In addition to the controlling of the force transmission from a drive to two mechanisms, to be selected separately from each other, on the basis of an external signal, the control device 37 also has the task of itself providing a signal, which characterizes the operating state of the two mechanisms. There is also an alternative possibility to generate electronical signals. The signal is intended for the actuation of the immobilizer 49. If one of the two mechanisms 3, 4 is in operation, the vehicle must not be moved away from the destination. Only when both mechanisms 3, 4 are not in operation, i.e. when no container transport is taking place, may the vehicle be moved to another destination.
For this purpose, according to FIG. 8 there is fastened on the lower carrier plate 62 a mount 84, which carries an interlocking lever 86 in a joint 85. While an interlocking roller 87 is rotatably secured to one end of the lever, the other end of the lever has a pin, on which the second control rod 60 acts. Furthermore, the drive roller 71 is fixedly connected to an interlocking flange 88, which includes a locking notch 89 in the region of its edge. When neither of the mechanisms 3, 4 are being operated, the interlocking roller 87 lies in the locking notch 89. The second control rod 60 is located in its lower position, in which the movement of the immobilizer 49 is out of operation. If the drive roller 71 is set in motion, to actuate one of the mechanisms 3, 4, the interlocking roller 87 is lifted out of the locking notch 89, whereby the other end of the interlocking lever 86 is raised, with the second control rod 60 fastened thereto. As a consequence, the immobilizer 49 blocks the movement of the positioning and locking wheels 19, 20, as already described.
The torque transmission in the control device 37 is explained by FIGS. 9 to 11. If the vehicle is not connected to the coupling interface present at the destination, operation of the mechanisms 3, 4 is to be prevented. The control rod 48 and the control shaft 77, connected to the latter, assume their uppermost positions, which corresponds to the representations in FIGS. 5 and 9. The profile made in the control shaft 77 includes alternately regions of larger shaft diameter 90 and regions of smaller shaft diameter 91, of which one of the regions 90 presses the driving elements 81 into recesses 92 provided in the interlocking plate 82 and blocks the drive shaft 69.
In FIG. 10, the control shaft 77 is in a central position, which is brought about by the positioning and coupling wheel 25 being active for the coupling and by the control rod 60 being adjusted vertically by the signalling lever 40. The driving elements 79 are pressed out of the drive shaft 69 into recesses in the bearing bush 75, whereby a transmission of the torques to the running roller 73 is ensured.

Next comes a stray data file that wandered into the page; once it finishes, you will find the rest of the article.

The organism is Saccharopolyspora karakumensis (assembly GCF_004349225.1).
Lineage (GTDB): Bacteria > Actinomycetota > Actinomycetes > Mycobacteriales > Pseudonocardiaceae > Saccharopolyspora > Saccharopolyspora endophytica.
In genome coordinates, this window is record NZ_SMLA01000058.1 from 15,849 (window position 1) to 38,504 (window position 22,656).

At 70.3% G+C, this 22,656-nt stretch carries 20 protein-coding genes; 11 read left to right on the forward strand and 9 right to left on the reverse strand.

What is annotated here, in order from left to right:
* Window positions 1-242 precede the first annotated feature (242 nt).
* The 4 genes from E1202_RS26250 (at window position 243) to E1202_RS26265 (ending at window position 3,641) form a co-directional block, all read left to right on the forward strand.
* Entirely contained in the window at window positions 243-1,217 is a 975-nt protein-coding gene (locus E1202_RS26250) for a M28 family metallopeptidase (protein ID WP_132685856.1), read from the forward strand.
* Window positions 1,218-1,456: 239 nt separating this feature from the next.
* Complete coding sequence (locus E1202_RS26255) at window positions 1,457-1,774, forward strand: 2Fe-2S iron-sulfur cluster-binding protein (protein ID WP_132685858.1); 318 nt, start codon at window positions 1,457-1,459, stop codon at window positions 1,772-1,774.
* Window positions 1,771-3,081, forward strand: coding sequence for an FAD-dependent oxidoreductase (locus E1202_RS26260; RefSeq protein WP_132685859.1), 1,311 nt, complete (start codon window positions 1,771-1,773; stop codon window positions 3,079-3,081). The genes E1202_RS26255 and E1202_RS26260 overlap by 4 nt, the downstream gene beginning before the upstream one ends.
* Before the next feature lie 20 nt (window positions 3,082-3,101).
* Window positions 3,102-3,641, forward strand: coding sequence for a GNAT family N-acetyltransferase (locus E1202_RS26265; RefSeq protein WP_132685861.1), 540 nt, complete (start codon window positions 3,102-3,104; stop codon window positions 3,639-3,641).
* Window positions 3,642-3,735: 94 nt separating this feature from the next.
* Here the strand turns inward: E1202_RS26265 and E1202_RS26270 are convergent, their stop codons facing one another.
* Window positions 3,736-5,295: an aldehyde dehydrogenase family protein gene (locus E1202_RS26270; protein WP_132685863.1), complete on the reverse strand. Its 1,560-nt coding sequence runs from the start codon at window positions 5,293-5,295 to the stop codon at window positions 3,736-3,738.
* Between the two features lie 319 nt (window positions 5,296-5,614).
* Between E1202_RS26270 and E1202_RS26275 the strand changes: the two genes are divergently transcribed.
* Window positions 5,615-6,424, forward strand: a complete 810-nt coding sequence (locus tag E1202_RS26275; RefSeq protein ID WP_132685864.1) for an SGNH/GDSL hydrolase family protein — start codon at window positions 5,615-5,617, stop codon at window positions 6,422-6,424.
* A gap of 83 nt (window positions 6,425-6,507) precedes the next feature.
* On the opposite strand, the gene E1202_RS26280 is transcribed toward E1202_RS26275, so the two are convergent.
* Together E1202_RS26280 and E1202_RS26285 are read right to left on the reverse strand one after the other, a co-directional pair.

In FIG. 11, the driving elements 80 are in connection with the bearing bush 76, so that a transmission of the torques to the running roller 74 can take place. The present, lower position of the control shaft 77 is a consequence of the coupling of the positioning and coupling wheel 26 to the coupling interface and is produced by the adjustment of the control rod 60 via the control lever 41.
While the foregoing description and drawings represent the present invention, it will be obvious to those skilled in the art that various changes may be made therein without departing from the true spirit and scope of the present invention.
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|U.S. Classification||74/483.00R, 414/940, 192/93.00C, 414/401|
|International Classification||B23Q7/14, B62B5/00, H01L21/677, B23Q1/66, B23Q41/02, B23Q17/22, B23Q3/18, B65G49/07, H01L21/68|
|Cooperative Classification||Y10T74/20238, Y10S414/14, B23Q1/66, H01L21/67775, B23Q3/186, B23Q41/02, B23Q17/22, B23Q7/1442|
|European Classification||B23Q17/22, B23Q7/14K4, B23Q3/18C, B23Q41/02, B23Q1/66, H01L21/677D8|
|Jan 7, 1999||AS||Assignment|
Owner name: JENOPTIK AKTIENGESELLSCHAFT, GERMANY
Free format text: ASSIGNMENT OF ASSIGNORS INTEREST;ASSIGNORS:GRAVELL, LAWRENCE R.;PFLUEGER, JOHN C.;REEL/FRAME:009680/0965
Effective date: 19981210
|Dec 2, 1999||AS||Assignment|
|Sep 27, 2004||FPAY||Fee payment|
Year of fee payment: 4
|Oct 6, 2008||REMI||Maintenance fee reminder mailed|
|Mar 27, 2009||LAPS||Lapse for failure to pay maintenance fees|
|May 19, 2009||FP||Expired due to failure to pay maintenance fee|
Effective date: 20090327